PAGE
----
Is your horse on the higher end of the body condition score chart? Or does he seem to gain weight by simply looking at a bag of feed? Then check out these feeding tips for the easy keeper.
Limit pasture grazing time. This is especially true in spring and early summer, when pasture growth is most rapid. If this is not possible, fit the horse with a grazing muzzle.
Don’t feed high-fat supplements. Eliminate corn oil, flaxseed and rice bran supplements from your horse’s diet to cut out some calories and prevent excessive weight gain.
Eliminate high-calorie concentrates. Instead try a ration balancer product, which is a low calorie and low starch, vitamin and mineral fortified supplement in a pelleted form that supplies the missing nutrients for a horse consuming only hay or pasture.
Start an exercise program. The main purpose of exercise is to increase energy expenditure or calorie loss. Other benefits of daily exercise include an increase in metabolic rate, a possible reduction in appetite, and prevention of bone and mineral losses that may occur during calorie restriction when the horse is inactive.
Replace legume hay with grass hay. Legume hay, such as alfalfa and clover, contains more calories per pound than grass hays. Instead of alfalfa, feed a high-fiber, good quality grass hay that is free of dust, mold and weeds.
Limit the amount of hay fed and divide it into several daily feedings. Limit the amount of hay fed to 1.5% of body weight, which is enough to ensure body condition maintenance while keeping proper digestive function happening. If the horse’s body condition is still excessive after weight loss has stabilized, then decrease the feeding rate of hay to 1.25% of body weight or less and continue feeding management for weight loss.
At the end of the day, the name of the game is simple – your horse needs more calories being burned, than calories being consumed. It just takes some planning, and sticking with the plan for the long haul, to keep your easy keeper in ideal condition.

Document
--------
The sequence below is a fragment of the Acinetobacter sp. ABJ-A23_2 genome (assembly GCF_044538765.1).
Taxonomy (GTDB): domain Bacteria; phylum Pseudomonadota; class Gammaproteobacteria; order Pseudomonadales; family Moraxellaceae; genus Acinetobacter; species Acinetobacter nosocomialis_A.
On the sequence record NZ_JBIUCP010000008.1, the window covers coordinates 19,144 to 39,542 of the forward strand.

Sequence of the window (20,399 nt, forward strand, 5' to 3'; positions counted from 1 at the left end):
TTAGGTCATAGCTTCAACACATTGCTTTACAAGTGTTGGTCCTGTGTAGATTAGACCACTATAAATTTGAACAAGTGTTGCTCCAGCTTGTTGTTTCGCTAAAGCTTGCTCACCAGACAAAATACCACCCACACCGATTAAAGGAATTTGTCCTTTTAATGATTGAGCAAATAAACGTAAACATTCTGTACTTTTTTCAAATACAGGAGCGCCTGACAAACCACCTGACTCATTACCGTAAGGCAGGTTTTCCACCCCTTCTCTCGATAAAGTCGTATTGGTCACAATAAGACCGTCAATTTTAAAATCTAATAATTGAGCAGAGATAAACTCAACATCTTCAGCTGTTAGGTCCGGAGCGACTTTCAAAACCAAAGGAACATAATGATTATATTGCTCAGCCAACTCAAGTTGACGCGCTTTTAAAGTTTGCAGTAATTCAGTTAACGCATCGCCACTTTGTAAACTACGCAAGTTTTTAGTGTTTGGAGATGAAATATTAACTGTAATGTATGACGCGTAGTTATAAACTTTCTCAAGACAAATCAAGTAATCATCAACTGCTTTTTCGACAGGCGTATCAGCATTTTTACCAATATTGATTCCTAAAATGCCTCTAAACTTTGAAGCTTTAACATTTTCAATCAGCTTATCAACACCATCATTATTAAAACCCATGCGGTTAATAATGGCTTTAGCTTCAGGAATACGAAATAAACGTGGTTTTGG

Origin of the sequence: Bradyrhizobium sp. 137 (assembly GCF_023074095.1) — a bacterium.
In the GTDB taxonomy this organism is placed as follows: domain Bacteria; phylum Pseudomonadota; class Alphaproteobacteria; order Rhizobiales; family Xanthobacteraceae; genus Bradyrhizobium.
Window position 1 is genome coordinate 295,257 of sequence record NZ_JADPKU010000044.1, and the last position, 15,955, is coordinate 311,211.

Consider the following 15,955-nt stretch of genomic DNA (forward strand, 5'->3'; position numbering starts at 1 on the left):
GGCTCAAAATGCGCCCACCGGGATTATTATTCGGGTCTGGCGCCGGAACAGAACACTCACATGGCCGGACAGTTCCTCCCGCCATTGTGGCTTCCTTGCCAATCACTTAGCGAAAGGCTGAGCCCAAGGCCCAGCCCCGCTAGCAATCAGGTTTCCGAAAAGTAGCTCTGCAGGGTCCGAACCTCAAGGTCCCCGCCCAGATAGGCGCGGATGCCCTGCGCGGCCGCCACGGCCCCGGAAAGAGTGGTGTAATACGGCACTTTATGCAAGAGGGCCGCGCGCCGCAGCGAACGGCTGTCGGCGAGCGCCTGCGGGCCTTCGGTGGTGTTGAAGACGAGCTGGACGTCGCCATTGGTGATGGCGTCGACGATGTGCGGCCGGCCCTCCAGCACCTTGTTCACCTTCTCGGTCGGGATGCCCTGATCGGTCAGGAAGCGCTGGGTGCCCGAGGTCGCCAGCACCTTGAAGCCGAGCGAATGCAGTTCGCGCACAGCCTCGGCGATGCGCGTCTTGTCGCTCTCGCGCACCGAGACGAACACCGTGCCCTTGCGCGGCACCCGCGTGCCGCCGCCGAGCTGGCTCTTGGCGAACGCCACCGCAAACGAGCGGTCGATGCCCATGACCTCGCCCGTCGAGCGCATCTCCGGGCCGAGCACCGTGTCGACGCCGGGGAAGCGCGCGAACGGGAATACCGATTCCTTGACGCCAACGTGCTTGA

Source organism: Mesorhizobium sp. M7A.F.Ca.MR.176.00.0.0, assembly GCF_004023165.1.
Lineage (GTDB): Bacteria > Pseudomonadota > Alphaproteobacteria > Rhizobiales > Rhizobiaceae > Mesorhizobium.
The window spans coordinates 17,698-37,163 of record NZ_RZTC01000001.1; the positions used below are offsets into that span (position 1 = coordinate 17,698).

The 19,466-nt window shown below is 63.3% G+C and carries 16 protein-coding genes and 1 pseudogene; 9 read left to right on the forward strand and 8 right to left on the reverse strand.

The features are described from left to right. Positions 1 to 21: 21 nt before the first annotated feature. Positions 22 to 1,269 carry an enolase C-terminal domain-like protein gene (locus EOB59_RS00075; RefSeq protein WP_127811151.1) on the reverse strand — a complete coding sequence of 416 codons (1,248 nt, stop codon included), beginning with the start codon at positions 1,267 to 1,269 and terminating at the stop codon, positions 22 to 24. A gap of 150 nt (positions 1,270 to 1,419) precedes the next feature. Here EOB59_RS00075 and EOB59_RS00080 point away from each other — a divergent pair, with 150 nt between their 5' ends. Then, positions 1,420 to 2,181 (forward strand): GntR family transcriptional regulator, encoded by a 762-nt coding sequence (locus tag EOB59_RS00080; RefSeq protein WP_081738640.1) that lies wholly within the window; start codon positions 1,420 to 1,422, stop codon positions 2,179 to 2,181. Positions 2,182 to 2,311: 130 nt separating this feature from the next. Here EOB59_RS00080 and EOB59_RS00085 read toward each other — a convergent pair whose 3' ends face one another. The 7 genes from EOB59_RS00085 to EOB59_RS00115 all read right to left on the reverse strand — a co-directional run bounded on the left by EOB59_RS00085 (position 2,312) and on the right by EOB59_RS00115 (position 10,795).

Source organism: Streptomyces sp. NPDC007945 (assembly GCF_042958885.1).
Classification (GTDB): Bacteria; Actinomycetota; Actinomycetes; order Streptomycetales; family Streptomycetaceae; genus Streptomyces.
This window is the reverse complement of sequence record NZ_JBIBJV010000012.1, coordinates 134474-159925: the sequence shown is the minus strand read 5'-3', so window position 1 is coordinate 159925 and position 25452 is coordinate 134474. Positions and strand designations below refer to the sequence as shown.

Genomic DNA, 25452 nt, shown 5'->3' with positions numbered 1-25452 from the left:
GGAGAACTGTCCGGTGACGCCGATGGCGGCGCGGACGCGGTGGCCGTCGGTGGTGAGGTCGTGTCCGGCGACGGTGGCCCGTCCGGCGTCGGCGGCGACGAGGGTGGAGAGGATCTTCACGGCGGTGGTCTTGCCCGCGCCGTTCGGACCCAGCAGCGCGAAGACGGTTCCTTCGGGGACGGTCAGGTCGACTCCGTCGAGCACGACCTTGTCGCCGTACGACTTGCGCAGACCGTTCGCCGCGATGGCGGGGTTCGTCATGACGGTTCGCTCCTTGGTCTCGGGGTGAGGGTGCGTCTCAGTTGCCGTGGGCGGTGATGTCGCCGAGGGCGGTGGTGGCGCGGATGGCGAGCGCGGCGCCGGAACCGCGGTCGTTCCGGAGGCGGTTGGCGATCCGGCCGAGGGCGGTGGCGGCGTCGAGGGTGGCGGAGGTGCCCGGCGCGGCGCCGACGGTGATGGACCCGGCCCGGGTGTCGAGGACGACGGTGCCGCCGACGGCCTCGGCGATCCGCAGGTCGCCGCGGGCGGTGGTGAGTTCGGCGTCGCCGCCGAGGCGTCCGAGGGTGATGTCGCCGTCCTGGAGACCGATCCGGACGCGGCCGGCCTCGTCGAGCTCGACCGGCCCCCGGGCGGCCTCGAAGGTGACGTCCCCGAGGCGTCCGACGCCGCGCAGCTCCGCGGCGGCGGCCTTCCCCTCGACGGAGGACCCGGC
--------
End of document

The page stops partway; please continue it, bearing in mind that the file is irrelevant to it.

I recently received a call from a horse owner that said she needed to put her horse on a diet. Her 1000 pound mare is a body condition score of 7. Her vet had recommended she put the mare on a ration balancer. When she priced products at the local feed store she thought that the price of a balancer was too high. Since her mare has free access to pasture, she felt that 1 pound a day of an economy feed would be good, with a few supplements. She was wonder what supplements would be best for her mare?
I told her she was on the right track to reduce the horse’s calories, but there was an easier way to put the mare on a healthy diet. I pointed out that the feed tag on the product she was feeding had a feeding rate of 0.5 pounds of feed for every 100 pounds of body weight. So, for her mare to get the proper fortification of vitamins and minerals listed on the tag, she would need 5 pounds per day.
Cutting the ration down to only 20% of the required feed rate and adding supplements could get costly, as well as establishing an imbalance in micro and macro minerals. I suggested she consider a ration balancer. The concentrated nutrient levels allow for low feeding rates. A good quality balancer will contain prebiotics and probiotics to help support nutrient digestion. They will also feature guaranteed levels of biotin to support muscle, hair coat and hoof development. In addition they will also have guaranteed levels of amino acids to support muscle maintenance and development. Not to mention that a quality balancer will also use organic trace mineral complexes to increase bioavailability and protein utilization.
When we compared the balancer to top dressing the economy feed, the balancer was a much better value on a cost per day basis. That’s why it’s always important to do the “cost per day” math, rather than getting fixated on the price tag on the bag, and remember to include the cost of supplements needed if a lower-quality, less expensive feed is being investigated.